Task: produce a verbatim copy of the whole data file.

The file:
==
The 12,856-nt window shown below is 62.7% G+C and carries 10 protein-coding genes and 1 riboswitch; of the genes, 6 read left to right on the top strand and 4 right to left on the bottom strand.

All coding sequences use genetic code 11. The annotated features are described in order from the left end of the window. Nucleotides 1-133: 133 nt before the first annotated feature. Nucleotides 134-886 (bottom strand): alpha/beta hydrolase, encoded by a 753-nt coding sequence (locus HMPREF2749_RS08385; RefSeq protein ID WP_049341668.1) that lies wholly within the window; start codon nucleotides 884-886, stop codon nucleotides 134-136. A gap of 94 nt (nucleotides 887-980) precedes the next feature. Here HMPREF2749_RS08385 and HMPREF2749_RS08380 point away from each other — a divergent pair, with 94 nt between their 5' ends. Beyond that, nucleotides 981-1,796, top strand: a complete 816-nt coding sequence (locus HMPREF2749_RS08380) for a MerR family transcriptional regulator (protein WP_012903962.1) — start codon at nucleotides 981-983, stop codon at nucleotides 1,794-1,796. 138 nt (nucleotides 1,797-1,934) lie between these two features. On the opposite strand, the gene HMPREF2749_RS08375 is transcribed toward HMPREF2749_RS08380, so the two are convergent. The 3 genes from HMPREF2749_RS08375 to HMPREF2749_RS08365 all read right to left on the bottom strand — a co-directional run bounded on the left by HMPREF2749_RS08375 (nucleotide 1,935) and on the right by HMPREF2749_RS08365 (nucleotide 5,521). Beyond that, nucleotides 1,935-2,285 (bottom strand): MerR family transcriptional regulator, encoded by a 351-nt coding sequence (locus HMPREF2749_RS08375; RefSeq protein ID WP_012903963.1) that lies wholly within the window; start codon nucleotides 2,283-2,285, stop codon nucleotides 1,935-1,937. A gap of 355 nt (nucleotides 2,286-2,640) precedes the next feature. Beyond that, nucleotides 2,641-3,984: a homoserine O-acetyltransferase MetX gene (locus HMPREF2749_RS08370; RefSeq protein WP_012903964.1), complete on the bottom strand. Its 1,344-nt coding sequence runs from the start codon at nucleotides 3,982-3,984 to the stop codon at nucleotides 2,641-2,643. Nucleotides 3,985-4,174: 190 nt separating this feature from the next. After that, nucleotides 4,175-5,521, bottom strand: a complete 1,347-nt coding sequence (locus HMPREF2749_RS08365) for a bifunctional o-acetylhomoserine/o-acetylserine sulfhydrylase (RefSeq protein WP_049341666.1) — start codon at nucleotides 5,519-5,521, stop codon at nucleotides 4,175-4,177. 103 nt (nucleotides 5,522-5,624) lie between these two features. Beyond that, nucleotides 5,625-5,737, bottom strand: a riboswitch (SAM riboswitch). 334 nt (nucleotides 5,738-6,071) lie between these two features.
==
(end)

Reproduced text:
The 12,856-nt window shown below is 62.7% G+C and carries 10 protein-coding genes and 1 riboswitch; of the genes, 6 read left to right on the top strand and 4 right to left on the bottom strand.

All coding sequences use genetic code 11. The annotated features are described in order from the left end of the window. Nucleotides 1-133: 133 nt before the first annotated feature. Nucleotides 134-886 (bottom strand): alpha/beta hydrolase, encoded by a 753-nt coding sequence (locus HMPREF2749_RS08385; RefSeq protein ID WP_049341668.1) that lies wholly within the window; start codon nucleotides 884-886, stop codon nucleotides 134-136. A gap of 94 nt (nucleotides 887-980) precedes the next feature. Here HMPREF2749_RS08385 and HMPREF2749_RS08380 point away from each other — a divergent pair, with 94 nt between their 5' ends. Beyond that, nucleotides 981-1,796, top strand: a complete 816-nt coding sequence (locus HMPREF2749_RS08380) for a MerR family transcriptional regulator (protein WP_012903962.1) — start codon at nucleotides 981-983, stop codon at nucleotides 1,794-1,796. 138 nt (nucleotides 1,797-1,934) lie between these two features. On the opposite strand, the gene HMPREF2749_RS08375 is transcribed toward HMPREF2749_RS08380, so the two are convergent. The 3 genes from HMPREF2749_RS08375 to HMPREF2749_RS08365 all read right to left on the bottom strand — a co-directional run bounded on the left by HMPREF2749_RS08375 (nucleotide 1,935) and on the right by HMPREF2749_RS08365 (nucleotide 5,521). Beyond that, nucleotides 1,935-2,285 (bottom strand): MerR family transcriptional regulator, encoded by a 351-nt coding sequence (locus HMPREF2749_RS08375; RefSeq protein ID WP_012903963.1) that lies wholly within the window; start codon nucleotides 2,283-2,285, stop codon nucleotides 1,935-1,937. A gap of 355 nt (nucleotides 2,286-2,640) precedes the next feature. Beyond that, nucleotides 2,641-3,984: a homoserine O-acetyltransferase MetX gene (locus HMPREF2749_RS08370; RefSeq protein WP_012903964.1), complete on the bottom strand. Its 1,344-nt coding sequence runs from the start codon at nucleotides 3,982-3,984 to the stop codon at nucleotides 2,641-2,643. Nucleotides 3,985-4,174: 190 nt separating this feature from the next. After that, nucleotides 4,175-5,521, bottom strand: a complete 1,347-nt coding sequence (locus HMPREF2749_RS08365) for a bifunctional o-acetylhomoserine/o-acetylserine sulfhydrylase (RefSeq protein WP_049341666.1) — start codon at nucleotides 5,519-5,521, stop codon at nucleotides 4,175-4,177. 103 nt (nucleotides 5,522-5,624) lie between these two features. Beyond that, nucleotides 5,625-5,737, bottom strand: a riboswitch (SAM riboswitch). 334 nt (nucleotides 5,738-6,071) lie between these two features.